Kenai Brown Bear Committee

Brown Bear in river The Kenai Brown Bear Committee (KBBC) was founded in August of 2004 as a means to continue the work of the original Kenai Peninsula Brown Bear Stakeholders' Group. The original group, which was comprised of 15 citizen and government stakeholders, developed a conservation strategy for the Kenai Peninsula brown bears and is the basis for the KBBC. In an effort to decrease the number of brown bears that are killed in the defense of life and property (DLP), the committee is focused on understanding the importance of conserving brown bear habitat and increasing the public's knowledge of brown bears in general.

The KBBC meets twice a year to help facilitate cooperative education and outreach improvements regarding Kenai brown bear issues. Through hard work and dedication, the committee has implemented a multi-faceted public education campaign which includes informational mailers, booths at high profile venues, school (K-6) educational programs, and television and radio commercials containing relevant public service announcements.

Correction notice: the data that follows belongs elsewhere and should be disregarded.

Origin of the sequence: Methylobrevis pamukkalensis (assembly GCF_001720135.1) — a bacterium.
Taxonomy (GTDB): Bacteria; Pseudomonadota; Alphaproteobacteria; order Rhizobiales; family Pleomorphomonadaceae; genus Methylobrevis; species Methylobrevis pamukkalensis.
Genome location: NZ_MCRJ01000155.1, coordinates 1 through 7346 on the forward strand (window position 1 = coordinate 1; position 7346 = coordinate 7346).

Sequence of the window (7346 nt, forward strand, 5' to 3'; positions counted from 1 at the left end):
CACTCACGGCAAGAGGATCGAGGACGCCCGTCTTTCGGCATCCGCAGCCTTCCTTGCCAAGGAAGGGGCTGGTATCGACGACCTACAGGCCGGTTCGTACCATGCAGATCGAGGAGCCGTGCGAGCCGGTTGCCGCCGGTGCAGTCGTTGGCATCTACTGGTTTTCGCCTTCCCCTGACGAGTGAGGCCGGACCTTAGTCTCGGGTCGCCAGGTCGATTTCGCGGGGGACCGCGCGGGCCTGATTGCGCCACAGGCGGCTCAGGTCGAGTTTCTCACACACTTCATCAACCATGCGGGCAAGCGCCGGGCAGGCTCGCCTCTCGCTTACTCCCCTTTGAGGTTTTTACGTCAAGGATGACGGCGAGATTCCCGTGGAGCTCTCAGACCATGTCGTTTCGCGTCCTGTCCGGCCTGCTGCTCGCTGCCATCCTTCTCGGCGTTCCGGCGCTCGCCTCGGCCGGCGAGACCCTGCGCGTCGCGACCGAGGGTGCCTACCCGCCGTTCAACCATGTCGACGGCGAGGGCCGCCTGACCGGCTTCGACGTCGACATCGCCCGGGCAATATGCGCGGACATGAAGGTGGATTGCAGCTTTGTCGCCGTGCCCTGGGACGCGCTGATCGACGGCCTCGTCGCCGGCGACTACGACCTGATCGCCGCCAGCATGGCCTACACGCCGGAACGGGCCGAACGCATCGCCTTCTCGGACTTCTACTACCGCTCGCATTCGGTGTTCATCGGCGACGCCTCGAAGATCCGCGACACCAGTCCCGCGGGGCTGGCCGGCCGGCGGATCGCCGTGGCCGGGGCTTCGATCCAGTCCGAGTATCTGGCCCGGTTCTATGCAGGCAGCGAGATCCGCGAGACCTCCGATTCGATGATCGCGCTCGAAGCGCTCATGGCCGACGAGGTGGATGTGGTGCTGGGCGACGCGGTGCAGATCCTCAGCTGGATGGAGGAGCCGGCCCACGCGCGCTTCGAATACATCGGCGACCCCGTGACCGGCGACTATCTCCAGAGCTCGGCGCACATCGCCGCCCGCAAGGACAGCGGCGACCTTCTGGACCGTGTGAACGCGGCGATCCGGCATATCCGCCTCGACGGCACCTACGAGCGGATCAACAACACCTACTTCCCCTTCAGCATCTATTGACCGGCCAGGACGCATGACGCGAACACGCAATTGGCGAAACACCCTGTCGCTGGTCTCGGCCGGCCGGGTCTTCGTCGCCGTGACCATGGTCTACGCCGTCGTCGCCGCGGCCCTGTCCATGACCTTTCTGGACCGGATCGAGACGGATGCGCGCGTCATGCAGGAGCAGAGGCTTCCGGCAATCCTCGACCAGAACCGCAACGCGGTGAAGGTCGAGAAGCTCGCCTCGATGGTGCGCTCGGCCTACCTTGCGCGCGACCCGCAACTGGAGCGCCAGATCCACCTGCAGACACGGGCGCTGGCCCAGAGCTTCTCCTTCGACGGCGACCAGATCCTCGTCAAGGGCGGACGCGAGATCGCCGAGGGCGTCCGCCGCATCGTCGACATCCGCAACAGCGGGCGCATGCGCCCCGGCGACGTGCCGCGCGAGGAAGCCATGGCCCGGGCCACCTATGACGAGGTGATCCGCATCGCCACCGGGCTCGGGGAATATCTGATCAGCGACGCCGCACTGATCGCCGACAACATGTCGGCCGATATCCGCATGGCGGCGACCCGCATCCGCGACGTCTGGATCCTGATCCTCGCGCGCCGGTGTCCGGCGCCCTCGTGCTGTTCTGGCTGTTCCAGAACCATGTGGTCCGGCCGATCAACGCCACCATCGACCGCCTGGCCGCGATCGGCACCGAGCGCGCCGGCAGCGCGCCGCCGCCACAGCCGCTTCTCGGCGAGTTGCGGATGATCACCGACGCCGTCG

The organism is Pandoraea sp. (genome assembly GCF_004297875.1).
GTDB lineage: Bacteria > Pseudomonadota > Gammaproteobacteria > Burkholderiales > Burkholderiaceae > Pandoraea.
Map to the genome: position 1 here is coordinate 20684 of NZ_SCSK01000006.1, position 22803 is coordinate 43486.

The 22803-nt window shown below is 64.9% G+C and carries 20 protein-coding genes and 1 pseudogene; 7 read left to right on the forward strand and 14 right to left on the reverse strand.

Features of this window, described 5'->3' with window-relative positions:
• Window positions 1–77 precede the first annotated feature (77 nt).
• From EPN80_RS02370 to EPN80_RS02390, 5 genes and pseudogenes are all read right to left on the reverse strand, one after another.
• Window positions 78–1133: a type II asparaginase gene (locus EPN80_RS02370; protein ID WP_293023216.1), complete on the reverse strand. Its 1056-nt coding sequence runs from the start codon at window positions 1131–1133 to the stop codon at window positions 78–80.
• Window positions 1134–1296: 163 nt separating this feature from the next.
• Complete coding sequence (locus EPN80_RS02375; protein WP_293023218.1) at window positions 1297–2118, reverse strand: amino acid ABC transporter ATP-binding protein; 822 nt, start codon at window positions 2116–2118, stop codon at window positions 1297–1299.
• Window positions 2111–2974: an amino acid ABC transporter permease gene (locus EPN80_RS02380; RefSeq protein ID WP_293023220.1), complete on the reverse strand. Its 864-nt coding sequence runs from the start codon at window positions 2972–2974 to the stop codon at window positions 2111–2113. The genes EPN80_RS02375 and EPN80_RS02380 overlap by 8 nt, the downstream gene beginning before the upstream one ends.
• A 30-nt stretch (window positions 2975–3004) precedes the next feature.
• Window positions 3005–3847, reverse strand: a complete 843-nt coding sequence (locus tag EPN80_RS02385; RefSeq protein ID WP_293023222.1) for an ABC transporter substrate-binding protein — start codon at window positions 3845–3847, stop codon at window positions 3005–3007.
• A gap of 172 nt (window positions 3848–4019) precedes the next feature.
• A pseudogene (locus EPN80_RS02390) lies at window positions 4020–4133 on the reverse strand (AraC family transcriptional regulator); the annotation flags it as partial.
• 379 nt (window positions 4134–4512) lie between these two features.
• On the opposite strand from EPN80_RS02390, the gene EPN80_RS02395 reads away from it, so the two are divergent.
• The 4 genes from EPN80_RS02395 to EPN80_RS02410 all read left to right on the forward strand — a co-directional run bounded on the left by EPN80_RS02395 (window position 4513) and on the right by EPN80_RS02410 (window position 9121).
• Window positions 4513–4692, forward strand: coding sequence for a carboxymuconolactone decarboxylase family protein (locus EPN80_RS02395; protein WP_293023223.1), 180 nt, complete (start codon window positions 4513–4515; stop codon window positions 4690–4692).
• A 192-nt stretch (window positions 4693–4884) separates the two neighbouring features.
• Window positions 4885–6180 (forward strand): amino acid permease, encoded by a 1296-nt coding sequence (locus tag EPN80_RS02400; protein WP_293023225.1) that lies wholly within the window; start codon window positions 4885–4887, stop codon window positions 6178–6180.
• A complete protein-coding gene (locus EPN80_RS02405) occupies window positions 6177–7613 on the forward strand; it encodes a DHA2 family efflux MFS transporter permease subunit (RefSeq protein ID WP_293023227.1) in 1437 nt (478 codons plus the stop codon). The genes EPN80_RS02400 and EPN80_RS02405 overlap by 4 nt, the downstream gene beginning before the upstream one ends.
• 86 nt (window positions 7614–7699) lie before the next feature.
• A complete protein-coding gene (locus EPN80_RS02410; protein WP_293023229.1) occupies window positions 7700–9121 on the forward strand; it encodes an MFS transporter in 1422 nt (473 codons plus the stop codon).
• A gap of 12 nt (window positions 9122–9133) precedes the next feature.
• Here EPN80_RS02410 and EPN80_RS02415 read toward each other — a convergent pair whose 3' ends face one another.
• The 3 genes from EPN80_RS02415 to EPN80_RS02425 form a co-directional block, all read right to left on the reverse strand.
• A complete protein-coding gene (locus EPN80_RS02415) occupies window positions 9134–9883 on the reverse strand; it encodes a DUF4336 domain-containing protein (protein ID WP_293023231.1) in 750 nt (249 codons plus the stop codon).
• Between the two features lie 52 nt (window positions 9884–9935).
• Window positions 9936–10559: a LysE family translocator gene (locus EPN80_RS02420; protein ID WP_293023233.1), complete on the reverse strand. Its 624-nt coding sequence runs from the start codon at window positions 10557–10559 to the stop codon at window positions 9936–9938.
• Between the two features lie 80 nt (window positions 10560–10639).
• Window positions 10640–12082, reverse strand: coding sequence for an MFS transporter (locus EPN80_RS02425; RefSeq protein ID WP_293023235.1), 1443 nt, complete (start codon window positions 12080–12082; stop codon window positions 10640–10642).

With an increasing human population and subsequent rapid development on the Kenai Peninsula, the KBBC advises the public about how to take responsibility for reducing human/bear conflicts in their communities. To meet this goal the committee educates residents and visitors about how to handle the primary human derived bear attractants including the following; garbage, bird and pet food, livestock and their food, and fish carcasses. Although bears can be active throughout the year, April is the time of year when most bears emerge from their dens. For this reason, the first week in April is the kick-off week for the KBBC to get their "BE BEAR AWARE" educational messages out to the public. This is a very busy time for the committee as they use the different media to inform homeowners that it is time to keep trash in bear resistant containers or indoors; keep all animal food indoors and take down birdfeeders; use electric fencing around compost piles, livestock, and other attractants; and dispose of fish waste properly by checking relevant fishing regulations.

As the public continues to become aware of bear attractants and follow the recommendations of the KBBC it is our hope that the numbers of human/bear conflicts will decrease. Fewer conflicts will decrease the numbers of DLPs and increase safety for people on the Kenai Peninsula.